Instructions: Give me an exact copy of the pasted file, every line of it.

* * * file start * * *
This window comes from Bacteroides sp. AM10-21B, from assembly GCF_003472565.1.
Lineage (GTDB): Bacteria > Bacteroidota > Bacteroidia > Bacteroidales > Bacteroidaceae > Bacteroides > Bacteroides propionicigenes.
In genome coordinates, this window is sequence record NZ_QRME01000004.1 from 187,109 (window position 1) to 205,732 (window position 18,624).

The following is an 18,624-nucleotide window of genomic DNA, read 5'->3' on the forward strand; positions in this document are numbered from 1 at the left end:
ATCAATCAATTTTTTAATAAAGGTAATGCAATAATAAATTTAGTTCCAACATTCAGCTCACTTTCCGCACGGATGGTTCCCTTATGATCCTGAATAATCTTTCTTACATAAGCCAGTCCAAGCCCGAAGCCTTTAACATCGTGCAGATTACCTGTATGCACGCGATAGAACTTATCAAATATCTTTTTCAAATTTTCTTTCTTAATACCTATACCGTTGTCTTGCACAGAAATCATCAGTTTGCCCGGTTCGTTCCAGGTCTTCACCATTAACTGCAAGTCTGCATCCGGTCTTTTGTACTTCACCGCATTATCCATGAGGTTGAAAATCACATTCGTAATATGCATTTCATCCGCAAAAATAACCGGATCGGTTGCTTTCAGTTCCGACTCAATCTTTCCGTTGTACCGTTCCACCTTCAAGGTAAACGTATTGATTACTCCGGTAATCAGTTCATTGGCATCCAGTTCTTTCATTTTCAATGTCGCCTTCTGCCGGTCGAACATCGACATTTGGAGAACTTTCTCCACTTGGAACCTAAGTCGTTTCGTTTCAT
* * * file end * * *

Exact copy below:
This window comes from Bacteroides sp. AM10-21B, from assembly GCF_003472565.1.
Lineage (GTDB): Bacteria > Bacteroidota > Bacteroidia > Bacteroidales > Bacteroidaceae > Bacteroides > Bacteroides propionicigenes.
In genome coordinates, this window is sequence record NZ_QRME01000004.1 from 187,109 (window position 1) to 205,732 (window position 18,624).

The following is an 18,624-nucleotide window of genomic DNA, read 5'->3' on the forward strand; positions in this document are numbered from 1 at the left end:
ATCAATCAATTTTTTAATAAAGGTAATGCAATAATAAATTTAGTTCCAACATTCAGCTCACTTTCCGCACGGATGGTTCCCTTATGATCCTGAATAATCTTTCTTACATAAGCCAGTCCAAGCCCGAAGCCTTTAACATCGTGCAGATTACCTGTATGCACGCGATAGAACTTATCAAATATCTTTTTCAAATTTTCTTTCTTAATACCTATACCGTTGTCTTGCACAGAAATCATCAGTTTGCCCGGTTCGTTCCAGGTCTTCACCATTAACTGCAAGTCTGCATCCGGTCTTTTGTACTTCACCGCATTATCCATGAGGTTGAAAATCACATTCGTAATATGCATTTCATCCGCAAAAATAACCGGATCGGTTGCTTTCAGTTCCGACTCAATCTTTCCGTTGTACCGTTCCACCTTCAAGGTAAACGTATTGATTACTCCGGTAATCAGTTCATTGGCATCCAGTTCTTTCATTTTCAATGTCGCCTTCTGCCGGTCGAACATCGACATTTGGAGAACTTTCTCCACTTGGAACCTAAGTCGTTTCGTTTCAT